« Last Edit: June 12, 2012, 01:53:49 PM by Killer_Man_Jaro »
Tom Malina
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Offline Killer_Man_Jaro

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Re: Project "Backlog Eradication" - Clearin' out the pile o' shame
« Reply #90 on: June 19, 2012, 01:49:43 PM »
Limbo

I'd be the first to tell you that I'm not exactly the most artistically-minded person you're likely to meet. You show me a piece of minimalistic art and I can try to extrapolate some way to appreciate it, but while I have some respect for the 'less is more' philosophy, at a certain point you have to draw the line. So when I read all the uproarious praise Limbo received at its release, I sort of looked at the game with raised eyebrows. Catching up with it now thanks to the Humble Indie Bundle, my suspicions were confirmed: I just don't understand what all the fuss was about. It's a short and simple 2D puzzle game that, in my experience, lost more and more of its appeal as it progressed.

Before anyone gets the wrong idea, I am commenting on the whole game, not just the presentation, as I think the minimalist approach extends to everything about Limbo's design. I will, however, briefly address this part of the game by saying that the silhouetted visual style and low-key audio create a decent atmosphere of bleakness and hostility early on, but this effect wore off quickly. To its credit, the game maintains this aesthetic right up to the end, although that might be the issue - without any contrast, it stopped having an impact on me before too long.

And I think that, ultimately, that typifies my opinion of Limbo. It creates a strong first impression, but the simplicity and sluggish pacing caused my interest to wane over time. Despite clocking in at no more than 2 hours from start to finish, it took me 4 sittings to complete Limbo, for at multiple points, the compulsion to keep going was not there. That's not to say that the puzzles are totally dull or repetitive - on the contrary, they work within the limitations of the nameless protagonist's abilities to stay pretty varied. It's just that the game is made to be played so deliberately, and whenever it asks more of your reflexes or demands greater precision, it stumbles, because the controls and general feel of how the character moves and jumps is not immediate enough to suit these purposes.

Let's be clear here. I do not hate Limbo. However, back in 2010, this was considered a Game of the Year contender by many outlets. To be perfectly honest, I don't see it.
Tom Malina
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Offline Oblivion

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Re: Project "Backlog Eradication" - Clearin' out the pile o' shame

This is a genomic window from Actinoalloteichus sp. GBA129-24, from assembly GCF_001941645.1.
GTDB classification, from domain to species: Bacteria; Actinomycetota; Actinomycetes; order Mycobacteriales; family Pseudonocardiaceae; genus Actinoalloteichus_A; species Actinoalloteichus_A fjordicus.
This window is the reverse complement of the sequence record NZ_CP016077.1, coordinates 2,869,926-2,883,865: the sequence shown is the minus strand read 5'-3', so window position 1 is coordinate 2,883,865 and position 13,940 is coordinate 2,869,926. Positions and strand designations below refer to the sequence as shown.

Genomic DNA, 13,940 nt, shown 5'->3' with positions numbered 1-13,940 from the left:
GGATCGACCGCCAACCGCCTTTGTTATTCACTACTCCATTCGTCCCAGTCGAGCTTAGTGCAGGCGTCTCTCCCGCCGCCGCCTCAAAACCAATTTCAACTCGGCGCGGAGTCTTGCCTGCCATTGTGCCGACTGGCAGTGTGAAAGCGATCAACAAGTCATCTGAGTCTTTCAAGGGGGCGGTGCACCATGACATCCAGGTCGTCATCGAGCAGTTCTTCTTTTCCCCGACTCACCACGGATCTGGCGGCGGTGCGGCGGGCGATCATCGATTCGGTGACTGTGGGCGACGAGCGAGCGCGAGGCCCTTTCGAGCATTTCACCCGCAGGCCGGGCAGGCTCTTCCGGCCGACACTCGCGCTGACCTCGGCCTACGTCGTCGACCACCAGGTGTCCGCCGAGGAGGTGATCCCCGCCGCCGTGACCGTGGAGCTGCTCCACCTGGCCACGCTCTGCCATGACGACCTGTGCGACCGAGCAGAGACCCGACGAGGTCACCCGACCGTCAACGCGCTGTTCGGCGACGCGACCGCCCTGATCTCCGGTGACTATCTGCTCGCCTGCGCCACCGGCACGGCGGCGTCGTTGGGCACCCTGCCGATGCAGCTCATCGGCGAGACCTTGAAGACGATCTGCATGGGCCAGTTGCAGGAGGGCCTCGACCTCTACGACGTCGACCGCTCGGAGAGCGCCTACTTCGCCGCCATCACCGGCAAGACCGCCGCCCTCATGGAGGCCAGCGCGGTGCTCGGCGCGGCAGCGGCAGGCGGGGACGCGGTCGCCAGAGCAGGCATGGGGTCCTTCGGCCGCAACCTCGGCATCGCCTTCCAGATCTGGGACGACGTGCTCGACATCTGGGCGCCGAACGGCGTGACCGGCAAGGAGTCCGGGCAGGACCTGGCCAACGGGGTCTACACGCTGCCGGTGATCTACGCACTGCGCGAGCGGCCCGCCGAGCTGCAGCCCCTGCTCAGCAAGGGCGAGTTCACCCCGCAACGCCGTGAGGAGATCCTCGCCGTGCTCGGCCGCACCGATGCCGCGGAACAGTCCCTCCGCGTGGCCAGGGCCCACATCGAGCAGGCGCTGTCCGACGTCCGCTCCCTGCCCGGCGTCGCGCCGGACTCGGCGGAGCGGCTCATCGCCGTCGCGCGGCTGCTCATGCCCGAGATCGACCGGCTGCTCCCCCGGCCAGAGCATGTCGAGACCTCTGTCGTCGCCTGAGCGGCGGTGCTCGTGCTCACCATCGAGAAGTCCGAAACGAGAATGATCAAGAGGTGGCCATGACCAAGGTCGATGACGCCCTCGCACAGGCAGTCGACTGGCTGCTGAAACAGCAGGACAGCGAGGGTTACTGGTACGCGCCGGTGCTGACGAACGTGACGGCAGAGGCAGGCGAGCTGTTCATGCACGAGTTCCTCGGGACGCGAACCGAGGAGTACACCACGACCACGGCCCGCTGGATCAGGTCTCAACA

« Reply #91 on: June 19, 2012, 01:53:59 PM »
Can I steal this idea? I have a huge backlog and I need to get rid of it.

Offline Killer_Man_Jaro

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Re: Project "Backlog Eradication" - Clearin' out the pile o' shame
« Reply #92 on: June 21, 2012, 03:48:23 PM »
Botanicula

What a wonderfully weird game. Machinarium was pretty kooky, but this latest point-and-click adventure from Amanita Design cranks the oddball factor up to eleven. In the two hours that I've logged with it, I have already experienced an veritable feast of craziness. You might think that I'm playing this up for effect - in all seriousness, from what I've seen so far, this is the reason to play Botanicula.

In terms of its virtues in the adventure game genre, it may actually be somewhat of a step down from Machinarium, at least as far as intricacy or logic of the puzzles go. A heavier emphasis is placed on simply clicking everything on each screen and watching the events unfold, until something happens that contributes to you moving forward, and all puzzles more or less amount to 'find __ number of __ in this area'. In some sense, this can be viewed as a benefit, as if like me, you have played many games of this ilk, you will enjoy the momentum with which Botanicula moves.

I won't beat around the bush. This game is really an excuse to string together a series of audiovisual treats. The folks at Amanita clearly know how to choose a theme and then run wild and have loads of fun with it. There are countless interactive elements that have no bearing on the progression, but exist just to show off amusing animations and bizarre sound effects that put a smile on my face almost every time. At one point, your characters - a troop of sentient flora - have their greatest wishes granted by a genie, and of the five selectable sequences, only one of them is pertinent to the story; the rest are there to let you see and hear strange things (in a game already chock full of strange sights and sounds).
Tom Malina
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Offline Killer_Man_Jaro

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Re: Project "Backlog Eradication" - Clearin' out the pile o' shame
« Reply #93 on: July 01, 2012, 05:26:13 AM »
Pullblox

At last, the deed is done: I finally cleared all levels in Pullblox (or as it is known to many of you, Pushmo) this weekend. It was no small feat, and as I slowly parsed out the solutions to the last handful, I realised what a mistake it was to go on such a hiatus with it. Pullblox is the kind of puzzle game where you need to immerse yourself in its mechanics & logic and develop a vision for creating useful block formations if you are to make any sort of consistent progress on it. If you go too long without playing it, that vision will atrophy and you will have a hard time getting a feel for the puzzles until you build it back up.